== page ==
What a fantastic evening! The awards were held at the British Film Institute IMAX just below Waterloo Bridge. The taxi couldn’t take me right to the door, so I stumbled along in highish heels down the walkway under the bridge and over the pedestrian road and through the glazed doors of the cinema. I was warmly welcomed with a glass of (proper) champagne and directed up to a very large room where hundreds of people had already gathered.

Suzanne

Suzanne Sangster, Biteback PR

The noise level almost knocked me backwards. At first, I couldn’t make out anyone. People were standing practically shoulder to shoulder, and everyone seemed to know everyone. I walked round the room three times trying to spot my host, Iain, but although he usually stands out, being very tall, I couldn’t see him or any other Biteback members of staff.

I noticed a pretty blonde girl standing at the edge of the room with her drink and went up to her. We got chatting, and guess what? She was a writer from my favourite magazine, The Lady. She’s taken my card and is hopeful that my book Seller Beware: How Not To Sell Your Business might tie in with an appropriate feature coming out soon.

440px-Widdebookclub_(cropped)MaryBeardI hobnobbed with Ann Widdecombe and Mary Beard which was very exciting, and then my editor introduced me to an agent who’s read the first three chapters of my novel and has asked for the full manuscript. She was absolutely charming. I’d love her to represent me. We had a really nice chat, though she’s not yet got round to reading the rest of my novel, what with the London Book Fair looming. She’s promised to do so as soon as she can, but at least I’ve met her in person – always a Very Good Thing.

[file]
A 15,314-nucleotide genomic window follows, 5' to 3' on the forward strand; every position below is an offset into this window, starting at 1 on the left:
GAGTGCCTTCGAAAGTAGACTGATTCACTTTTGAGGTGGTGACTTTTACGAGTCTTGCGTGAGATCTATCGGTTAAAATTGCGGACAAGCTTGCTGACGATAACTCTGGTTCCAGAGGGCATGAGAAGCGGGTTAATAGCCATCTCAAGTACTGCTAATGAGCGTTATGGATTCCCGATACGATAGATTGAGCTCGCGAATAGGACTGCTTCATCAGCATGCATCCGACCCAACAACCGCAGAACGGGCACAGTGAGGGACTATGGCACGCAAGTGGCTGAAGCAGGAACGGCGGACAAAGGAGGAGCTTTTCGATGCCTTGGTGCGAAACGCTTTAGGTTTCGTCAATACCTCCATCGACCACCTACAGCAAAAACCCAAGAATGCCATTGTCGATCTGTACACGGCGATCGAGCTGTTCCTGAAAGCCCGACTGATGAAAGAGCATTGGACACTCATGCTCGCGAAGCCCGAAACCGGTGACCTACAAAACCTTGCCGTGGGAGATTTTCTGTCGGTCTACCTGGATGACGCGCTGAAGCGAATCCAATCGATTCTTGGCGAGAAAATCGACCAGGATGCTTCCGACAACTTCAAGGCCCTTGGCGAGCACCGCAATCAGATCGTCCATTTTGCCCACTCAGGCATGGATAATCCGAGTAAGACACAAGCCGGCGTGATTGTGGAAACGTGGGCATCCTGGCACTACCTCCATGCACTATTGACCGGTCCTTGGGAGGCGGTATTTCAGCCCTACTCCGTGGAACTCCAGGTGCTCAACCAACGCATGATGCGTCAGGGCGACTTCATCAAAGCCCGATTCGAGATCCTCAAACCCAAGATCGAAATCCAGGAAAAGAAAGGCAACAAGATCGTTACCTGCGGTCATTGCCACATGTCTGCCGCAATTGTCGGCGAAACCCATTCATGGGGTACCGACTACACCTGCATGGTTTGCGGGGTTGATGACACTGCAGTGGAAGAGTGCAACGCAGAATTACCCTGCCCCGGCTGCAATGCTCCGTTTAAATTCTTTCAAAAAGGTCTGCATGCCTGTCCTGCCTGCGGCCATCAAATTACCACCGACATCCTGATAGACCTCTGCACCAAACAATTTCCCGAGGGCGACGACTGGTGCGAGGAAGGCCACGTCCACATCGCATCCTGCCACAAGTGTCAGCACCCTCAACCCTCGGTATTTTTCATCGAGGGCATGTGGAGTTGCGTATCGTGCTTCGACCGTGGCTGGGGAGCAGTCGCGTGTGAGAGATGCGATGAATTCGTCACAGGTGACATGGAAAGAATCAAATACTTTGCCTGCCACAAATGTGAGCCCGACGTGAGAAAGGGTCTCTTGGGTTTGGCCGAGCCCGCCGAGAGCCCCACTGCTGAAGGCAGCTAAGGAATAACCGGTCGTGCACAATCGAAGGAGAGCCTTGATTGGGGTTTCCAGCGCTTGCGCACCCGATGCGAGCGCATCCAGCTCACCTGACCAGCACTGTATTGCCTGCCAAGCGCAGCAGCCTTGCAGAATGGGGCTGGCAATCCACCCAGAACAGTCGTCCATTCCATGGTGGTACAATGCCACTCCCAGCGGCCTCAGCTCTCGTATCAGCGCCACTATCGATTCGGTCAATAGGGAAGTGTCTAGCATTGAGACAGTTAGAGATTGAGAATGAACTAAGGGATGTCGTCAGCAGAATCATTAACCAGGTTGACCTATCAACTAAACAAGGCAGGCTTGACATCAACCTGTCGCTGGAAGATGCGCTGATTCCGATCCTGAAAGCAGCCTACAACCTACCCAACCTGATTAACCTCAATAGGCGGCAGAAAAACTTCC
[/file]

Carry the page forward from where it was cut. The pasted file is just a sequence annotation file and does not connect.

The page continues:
Michael-DobbsThe awards, in several categories, were very exciting, and one of my favourite authors, Michael Dobbs, won the political fiction book of the year. We had a chat afterwards and I reminded him that he’d given a talk at my club, the University Women’s Club, and he’d signed his latest book at the time for me. He was very pleased when I told him I’ve had a book published since then. I gave him a bookmark which has the same blurb on the back as the actual book, and was thrilled when he read it, then put in his pocket. Another customer?

Two minutes later a gorgeous-looking woman came and chatted to me. She led me to the bar where delicious bowls of food were set out, and as we were tucking in I found out she is a journalist, presenter and interviewer. She was fascinated with my story when I sold my estate agency business to the wrong buyers. She kept introducing me to minor politicians (at least, I’d never heard of them) and telling them about me. I wanted to giggle as their eyes glazed over. Most politicians are not one scrap interested in business, but that didn’t deter her. She said I should be on Woman’s Hour and all sorts of business programmes, and she’s going to try to do something to get me some publicity, and suggested we keep in touch. I shall, don’t worry! When I got home and went on to her website I nearly fainted. She’s a real high flyer, and very much respected in the news world, both nationally and internationally.

champagne‘More champagne, madam?’ asked the waiter. ‘Oh, yes, please!’

Oh, I nearly forgot. I came away with a goody bag containing two of the shortlisted books, a tiny bottle of gin, and a pair of bright rainbow coloured shoelaces from Paddy Power himself!

All right, maybe nothing will come of any of all this, but it was certainly fun meeting such an interesting and diverse group of people, and you never know…

Book Launch at Waterstones – Tuesday 16th April 2013!

champagneIt’s been rather exciting since Tuesday when my book Seller Beware: How Not To Sell Your Business was published by Biteback Publishing. I’ve had several editors of local newspapers and magazines ring me saying they wanted to interview me or print extracts from the book. That’s the easy bit – answering questions and deciding what extracts would be suitable for them.

The nerve-wracking bit is the book launch.  It’s to be held at my local branch of Waterstones on Tuesday, 16th April at 7pm. Tickets are apparently flying out of the door so I’ll be bringing gallons of pink champagne and red wine and soft drinks – yes, so far, so good. I’ve asked lots of family and friends, ex-colleagues in the estate agency business who I haven’t seen for decades, present staff of the new estate agency business, along with my co-director, and hopefully some members of the public off the street, so to speak.